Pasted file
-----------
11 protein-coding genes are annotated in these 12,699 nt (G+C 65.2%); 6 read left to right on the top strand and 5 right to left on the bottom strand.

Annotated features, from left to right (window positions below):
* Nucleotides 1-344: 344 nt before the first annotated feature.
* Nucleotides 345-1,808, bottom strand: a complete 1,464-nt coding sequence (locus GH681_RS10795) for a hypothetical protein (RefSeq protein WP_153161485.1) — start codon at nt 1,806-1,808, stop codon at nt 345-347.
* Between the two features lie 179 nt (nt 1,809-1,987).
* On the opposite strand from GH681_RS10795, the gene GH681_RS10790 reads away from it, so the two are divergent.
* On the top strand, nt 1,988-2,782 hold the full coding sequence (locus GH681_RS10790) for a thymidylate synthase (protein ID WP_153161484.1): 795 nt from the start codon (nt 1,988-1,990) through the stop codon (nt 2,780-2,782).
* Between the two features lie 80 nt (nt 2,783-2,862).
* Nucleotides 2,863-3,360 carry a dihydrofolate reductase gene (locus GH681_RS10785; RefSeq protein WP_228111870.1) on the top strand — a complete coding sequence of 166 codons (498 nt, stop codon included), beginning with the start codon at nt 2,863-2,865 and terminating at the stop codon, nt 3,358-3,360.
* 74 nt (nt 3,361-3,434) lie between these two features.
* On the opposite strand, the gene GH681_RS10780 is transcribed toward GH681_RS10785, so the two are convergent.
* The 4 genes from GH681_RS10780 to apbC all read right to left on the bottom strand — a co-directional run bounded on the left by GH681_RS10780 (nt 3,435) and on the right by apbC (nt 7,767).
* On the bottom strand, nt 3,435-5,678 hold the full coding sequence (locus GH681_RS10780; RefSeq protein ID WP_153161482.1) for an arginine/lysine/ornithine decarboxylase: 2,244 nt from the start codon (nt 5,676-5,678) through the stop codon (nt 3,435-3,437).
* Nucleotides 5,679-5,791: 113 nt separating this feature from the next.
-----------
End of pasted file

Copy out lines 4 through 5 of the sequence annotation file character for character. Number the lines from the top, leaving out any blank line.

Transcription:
* Nucleotides 345-1,808, bottom strand: a complete 1,464-nt coding sequence (locus GH681_RS10795) for a hypothetical protein (RefSeq protein WP_153161485.1) — start codon at nt 1,806-1,808, stop codon at nt 345-347.
* Between the two features lie 179 nt (nt 1,809-1,987).